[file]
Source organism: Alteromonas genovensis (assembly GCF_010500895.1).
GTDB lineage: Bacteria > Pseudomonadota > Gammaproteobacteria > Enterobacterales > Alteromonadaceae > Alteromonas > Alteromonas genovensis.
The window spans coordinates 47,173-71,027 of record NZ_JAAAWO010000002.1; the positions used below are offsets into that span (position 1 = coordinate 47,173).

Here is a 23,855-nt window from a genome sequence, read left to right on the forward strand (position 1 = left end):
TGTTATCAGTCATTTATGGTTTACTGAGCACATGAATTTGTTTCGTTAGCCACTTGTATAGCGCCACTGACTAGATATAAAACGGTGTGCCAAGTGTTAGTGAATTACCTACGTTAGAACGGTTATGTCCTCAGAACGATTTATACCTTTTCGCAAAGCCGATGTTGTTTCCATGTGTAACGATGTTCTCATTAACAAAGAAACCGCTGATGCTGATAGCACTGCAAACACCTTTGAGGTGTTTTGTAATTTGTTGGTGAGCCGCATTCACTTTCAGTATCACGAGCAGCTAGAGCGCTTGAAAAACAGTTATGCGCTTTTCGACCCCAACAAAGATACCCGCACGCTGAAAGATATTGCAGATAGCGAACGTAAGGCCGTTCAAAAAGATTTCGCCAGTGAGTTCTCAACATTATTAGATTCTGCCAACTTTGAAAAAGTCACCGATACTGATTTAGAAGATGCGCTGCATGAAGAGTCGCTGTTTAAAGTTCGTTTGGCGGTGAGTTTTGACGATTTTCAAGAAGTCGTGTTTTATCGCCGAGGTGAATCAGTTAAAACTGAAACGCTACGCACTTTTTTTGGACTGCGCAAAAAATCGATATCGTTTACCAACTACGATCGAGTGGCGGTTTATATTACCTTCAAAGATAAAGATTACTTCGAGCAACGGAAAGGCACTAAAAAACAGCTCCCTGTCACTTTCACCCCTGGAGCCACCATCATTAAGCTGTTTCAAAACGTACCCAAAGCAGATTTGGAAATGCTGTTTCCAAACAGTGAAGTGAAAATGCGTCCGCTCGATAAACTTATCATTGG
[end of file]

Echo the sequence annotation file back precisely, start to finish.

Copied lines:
Source organism: Alteromonas genovensis (assembly GCF_010500895.1).
GTDB lineage: Bacteria > Pseudomonadota > Gammaproteobacteria > Enterobacterales > Alteromonadaceae > Alteromonas > Alteromonas genovensis.
The window spans coordinates 47,173-71,027 of record NZ_JAAAWO010000002.1; the positions used below are offsets into that span (position 1 = coordinate 47,173).

Here is a 23,855-nt window from a genome sequence, read left to right on the forward strand (position 1 = left end):
TGTTATCAGTCATTTATGGTTTACTGAGCACATGAATTTGTTTCGTTAGCCACTTGTATAGCGCCACTGACTAGATATAAAACGGTGTGCCAAGTGTTAGTGAATTACCTACGTTAGAACGGTTATGTCCTCAGAACGATTTATACCTTTTCGCAAAGCCGATGTTGTTTCCATGTGTAACGATGTTCTCATTAACAAAGAAACCGCTGATGCTGATAGCACTGCAAACACCTTTGAGGTGTTTTGTAATTTGTTGGTGAGCCGCATTCACTTTCAGTATCACGAGCAGCTAGAGCGCTTGAAAAACAGTTATGCGCTTTTCGACCCCAACAAAGATACCCGCACGCTGAAAGATATTGCAGATAGCGAACGTAAGGCCGTTCAAAAAGATTTCGCCAGTGAGTTCTCAACATTATTAGATTCTGCCAACTTTGAAAAAGTCACCGATACTGATTTAGAAGATGCGCTGCATGAAGAGTCGCTGTTTAAAGTTCGTTTGGCGGTGAGTTTTGACGATTTTCAAGAAGTCGTGTTTTATCGCCGAGGTGAATCAGTTAAAACTGAAACGCTACGCACTTTTTTTGGACTGCGCAAAAAATCGATATCGTTTACCAACTACGATCGAGTGGCGGTTTATATTACCTTCAAAGATAAAGATTACTTCGAGCAACGGAAAGGCACTAAAAAACAGCTCCCTGTCACTTTCACCCCTGGAGCCACCATCATTAAGCTGTTTCAAAACGTACCCAAAGCAGATTTGGAAATGCTGTTTCCAAACAGTGAAGTGAAAATGCGTCCGCTCGATAAACTTATCATTGG